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PWE-114 The Ibd-control Questionnaire: Multi-centre Validation Plus Evaluation In Routine Care
  1. T Gledhill1,
  2. E Brown2,
  3. B Collins3,
  4. S Subramanian4,
  5. A Bassi3,
  6. K Bodger1
  1. 1Department of Gastroenterology, Institute of Translational Medicine, University of Liverpool, UK
  2. 2Department of Gastroenterology, Aintree University Hospital, Liverpool, UK
  3. 3Department of Gastroenterology, Whiston Hospital, Prescot
  4. 4Department of Gastroenterology, Royal Liverpool Hospital, Liverpool, UK

Abstract

Introduction Routine capture of reliable, patient-centred health status measures for IBD has not become part of standard practice. The IBD-Control questionnaire is a short (13 item), generic patient-reported outcome measure which we developed to support routine care.1

Methods To further define performance in varied settings, we undertook: (A) A prospective study at an inner city teaching hospital and a DGH, to show reproducibility of psychometric properties. Clinic patients completed IBD-Control and the local IBD team recorded activity index, global physician assessment and treatment. (B) A prospective endoscopic study, with IBD-Control prior to endoscopy and Mayo score of mucosa. IBD teams were blinded to questionnaires. (C) A service evaluation in our unit, auditing implementation of IBD-Control to support a new virtual (telephone) clinic – a case study on integrating PROMs into routine care.

Results 113 IBD-Control questionnaires returned to date.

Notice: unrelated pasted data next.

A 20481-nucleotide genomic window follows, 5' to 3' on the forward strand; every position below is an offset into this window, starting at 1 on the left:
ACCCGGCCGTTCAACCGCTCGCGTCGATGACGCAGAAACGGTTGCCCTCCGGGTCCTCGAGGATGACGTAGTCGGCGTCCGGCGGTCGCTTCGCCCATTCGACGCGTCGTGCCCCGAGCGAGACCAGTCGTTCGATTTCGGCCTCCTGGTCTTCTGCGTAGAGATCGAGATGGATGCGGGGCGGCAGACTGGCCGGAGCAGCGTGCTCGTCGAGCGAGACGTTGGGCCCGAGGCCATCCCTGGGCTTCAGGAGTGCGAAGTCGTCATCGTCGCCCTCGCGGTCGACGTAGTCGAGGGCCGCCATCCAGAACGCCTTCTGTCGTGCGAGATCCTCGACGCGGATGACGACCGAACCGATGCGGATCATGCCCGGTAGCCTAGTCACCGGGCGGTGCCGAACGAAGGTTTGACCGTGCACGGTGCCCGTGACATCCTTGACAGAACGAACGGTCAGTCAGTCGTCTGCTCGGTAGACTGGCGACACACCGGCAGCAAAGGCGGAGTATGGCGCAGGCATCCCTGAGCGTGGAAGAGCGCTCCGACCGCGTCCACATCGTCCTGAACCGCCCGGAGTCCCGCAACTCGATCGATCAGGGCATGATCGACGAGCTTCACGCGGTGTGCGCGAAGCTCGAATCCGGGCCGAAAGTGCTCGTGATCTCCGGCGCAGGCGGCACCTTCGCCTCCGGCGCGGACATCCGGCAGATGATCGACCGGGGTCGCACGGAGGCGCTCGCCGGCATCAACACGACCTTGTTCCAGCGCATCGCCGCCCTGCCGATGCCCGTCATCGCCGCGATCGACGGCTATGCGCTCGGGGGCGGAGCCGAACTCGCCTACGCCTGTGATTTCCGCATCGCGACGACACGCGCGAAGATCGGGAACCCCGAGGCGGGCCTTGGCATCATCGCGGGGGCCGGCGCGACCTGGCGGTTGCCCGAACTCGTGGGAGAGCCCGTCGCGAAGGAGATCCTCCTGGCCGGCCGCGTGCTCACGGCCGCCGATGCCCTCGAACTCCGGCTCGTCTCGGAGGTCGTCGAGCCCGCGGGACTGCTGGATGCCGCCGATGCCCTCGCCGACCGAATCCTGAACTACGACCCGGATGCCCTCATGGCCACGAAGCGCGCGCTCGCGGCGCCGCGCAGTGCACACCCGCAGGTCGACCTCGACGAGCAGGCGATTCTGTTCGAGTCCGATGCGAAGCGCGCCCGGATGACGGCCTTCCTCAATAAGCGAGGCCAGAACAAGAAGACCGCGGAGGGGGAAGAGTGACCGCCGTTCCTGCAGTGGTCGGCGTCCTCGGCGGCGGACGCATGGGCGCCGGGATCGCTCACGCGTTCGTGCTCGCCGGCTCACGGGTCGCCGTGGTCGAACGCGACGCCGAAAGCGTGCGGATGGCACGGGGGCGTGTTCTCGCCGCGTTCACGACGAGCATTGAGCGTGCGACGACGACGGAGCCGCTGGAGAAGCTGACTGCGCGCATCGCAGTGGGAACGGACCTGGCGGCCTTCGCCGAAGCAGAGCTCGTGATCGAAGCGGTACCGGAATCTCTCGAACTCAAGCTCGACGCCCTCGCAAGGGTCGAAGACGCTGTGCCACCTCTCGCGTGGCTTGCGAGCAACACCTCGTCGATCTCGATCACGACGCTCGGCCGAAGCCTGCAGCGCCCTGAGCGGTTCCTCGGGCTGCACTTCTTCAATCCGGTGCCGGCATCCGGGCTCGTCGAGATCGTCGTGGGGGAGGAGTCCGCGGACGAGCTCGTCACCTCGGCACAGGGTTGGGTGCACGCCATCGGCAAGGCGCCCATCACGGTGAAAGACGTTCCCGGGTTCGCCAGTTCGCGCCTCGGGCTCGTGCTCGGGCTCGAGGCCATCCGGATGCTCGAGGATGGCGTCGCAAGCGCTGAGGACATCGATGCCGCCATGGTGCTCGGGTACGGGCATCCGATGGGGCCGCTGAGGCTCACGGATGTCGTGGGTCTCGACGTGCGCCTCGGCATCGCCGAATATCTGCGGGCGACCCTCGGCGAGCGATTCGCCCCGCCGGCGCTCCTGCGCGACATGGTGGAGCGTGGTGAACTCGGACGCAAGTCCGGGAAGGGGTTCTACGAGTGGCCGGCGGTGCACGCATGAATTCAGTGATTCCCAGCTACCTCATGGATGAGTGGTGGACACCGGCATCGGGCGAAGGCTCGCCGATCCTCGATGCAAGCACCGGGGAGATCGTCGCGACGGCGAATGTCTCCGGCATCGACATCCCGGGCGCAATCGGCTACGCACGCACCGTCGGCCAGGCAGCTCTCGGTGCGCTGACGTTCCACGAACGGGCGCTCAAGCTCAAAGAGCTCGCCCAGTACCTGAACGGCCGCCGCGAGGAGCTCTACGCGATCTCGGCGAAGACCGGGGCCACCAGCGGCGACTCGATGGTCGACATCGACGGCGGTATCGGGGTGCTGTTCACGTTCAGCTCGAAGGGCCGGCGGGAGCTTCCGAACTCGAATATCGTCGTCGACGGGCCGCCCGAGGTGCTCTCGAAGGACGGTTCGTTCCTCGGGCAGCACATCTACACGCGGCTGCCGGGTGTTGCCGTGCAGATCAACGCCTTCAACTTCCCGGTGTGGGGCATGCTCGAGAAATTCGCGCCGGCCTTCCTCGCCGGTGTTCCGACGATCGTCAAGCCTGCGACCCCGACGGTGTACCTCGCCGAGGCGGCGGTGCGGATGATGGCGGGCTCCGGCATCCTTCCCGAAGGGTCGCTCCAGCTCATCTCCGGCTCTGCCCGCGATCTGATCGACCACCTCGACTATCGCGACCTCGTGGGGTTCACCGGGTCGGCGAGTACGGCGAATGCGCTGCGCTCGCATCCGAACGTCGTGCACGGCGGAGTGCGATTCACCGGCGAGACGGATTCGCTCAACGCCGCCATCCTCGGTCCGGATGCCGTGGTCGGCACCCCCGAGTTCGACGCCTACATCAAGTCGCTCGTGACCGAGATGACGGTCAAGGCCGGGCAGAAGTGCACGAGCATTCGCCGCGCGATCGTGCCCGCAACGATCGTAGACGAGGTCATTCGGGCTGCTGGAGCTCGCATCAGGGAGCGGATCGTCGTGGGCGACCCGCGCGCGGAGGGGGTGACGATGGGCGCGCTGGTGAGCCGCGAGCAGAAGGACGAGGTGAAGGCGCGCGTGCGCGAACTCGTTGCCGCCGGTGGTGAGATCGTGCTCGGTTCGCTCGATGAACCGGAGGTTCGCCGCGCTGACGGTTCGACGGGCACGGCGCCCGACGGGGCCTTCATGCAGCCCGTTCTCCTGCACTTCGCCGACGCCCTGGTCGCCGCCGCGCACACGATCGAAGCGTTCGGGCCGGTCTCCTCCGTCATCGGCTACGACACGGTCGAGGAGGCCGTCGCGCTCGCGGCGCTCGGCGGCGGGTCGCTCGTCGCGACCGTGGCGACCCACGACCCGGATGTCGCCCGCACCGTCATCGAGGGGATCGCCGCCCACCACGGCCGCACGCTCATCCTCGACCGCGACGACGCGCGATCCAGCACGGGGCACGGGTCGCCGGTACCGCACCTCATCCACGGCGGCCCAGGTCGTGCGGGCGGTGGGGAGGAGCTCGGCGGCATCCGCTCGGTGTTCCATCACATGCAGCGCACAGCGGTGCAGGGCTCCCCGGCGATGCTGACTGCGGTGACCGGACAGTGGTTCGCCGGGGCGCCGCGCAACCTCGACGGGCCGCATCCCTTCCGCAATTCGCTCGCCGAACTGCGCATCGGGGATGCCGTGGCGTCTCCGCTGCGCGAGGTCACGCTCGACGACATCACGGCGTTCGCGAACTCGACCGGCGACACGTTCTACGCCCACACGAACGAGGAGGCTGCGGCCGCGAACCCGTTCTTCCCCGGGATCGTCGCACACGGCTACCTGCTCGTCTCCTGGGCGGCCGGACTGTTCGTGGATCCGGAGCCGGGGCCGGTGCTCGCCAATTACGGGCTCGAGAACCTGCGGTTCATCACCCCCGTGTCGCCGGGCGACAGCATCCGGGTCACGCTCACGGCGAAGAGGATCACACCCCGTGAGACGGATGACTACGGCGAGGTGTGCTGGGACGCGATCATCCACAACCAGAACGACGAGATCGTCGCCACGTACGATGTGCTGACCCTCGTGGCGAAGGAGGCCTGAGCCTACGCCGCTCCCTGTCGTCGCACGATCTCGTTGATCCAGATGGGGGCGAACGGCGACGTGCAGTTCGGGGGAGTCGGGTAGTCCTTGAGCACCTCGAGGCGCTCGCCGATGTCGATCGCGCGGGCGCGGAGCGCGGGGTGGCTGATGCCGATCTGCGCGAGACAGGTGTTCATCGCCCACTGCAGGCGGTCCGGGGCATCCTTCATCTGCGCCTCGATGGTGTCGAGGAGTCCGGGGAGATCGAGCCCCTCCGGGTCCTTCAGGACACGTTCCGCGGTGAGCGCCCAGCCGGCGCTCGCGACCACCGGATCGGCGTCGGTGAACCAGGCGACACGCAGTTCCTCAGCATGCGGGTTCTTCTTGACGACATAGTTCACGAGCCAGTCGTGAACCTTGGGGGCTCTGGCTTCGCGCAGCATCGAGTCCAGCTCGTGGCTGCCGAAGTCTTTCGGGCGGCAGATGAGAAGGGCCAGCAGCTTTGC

Patients Age, mean [sd]: 50 [16] yrs; Female: 54%; UC: 73%; Disease duration, mean [sd]: 7.5 [7.7] yrs. Global Physician Assessment: Inactive 48.3%; Mild 41.3%; Moderate 10.3%; Severe 0%. Summary scores, mean [sd]: IBD-Control-8 (range: 0–16): 11.7 [5.2]; IBD-Control-VAS (range: 0–100): 73.5 [76.1]. Psychometric properties: Completion rate: 93–94% per item; Strong correlation between the 2 summary scores: IBD-Control-8 vs IBD-Control-VAS, r = 0.83; Validity of summary scores, IBD-Control-8 [IBD-Control-VAS]: (1) Simple Clinical Colitis Activity Index, r = –0.77 [–0.72]; (2) Harvey Bradshaw Index, r = –0.91 [–0.78] (3) Mayo Score, r = –0.64 [–0.69]; (3) Global Physician Assessment, mean scores differed significantly across categories for both scores (inactive > mild > moderate; p < 0.01, ANOVA). Service Evaluation: 64 ‘delayed follow-up or DNA’ patients invited for postal return of PROM then 4–6 wk review, with 59% return rate (‘active disease’ indicated in 10%). Telephone consultation in 63%. Unplanned care occurred in 2 respondents within 30 days, both with IBD-Control indicative of active disease.

Conclusion IBD-Control has strong measurement properties and is easy to administer. Our experience of integrating IBD-Control into non-face-to-face follow-up clinics suggests that using a validated PROM to support care is acceptable to patients and achievable.

Reference Bodger K et al. Development and validation of a rapid, generic measure of disease control from the patient’s perspective: the IBD-Control questionnaire. Gut 2013;published online October 9:2013 [ahead of print]

Disclosure of Interest None Declared.

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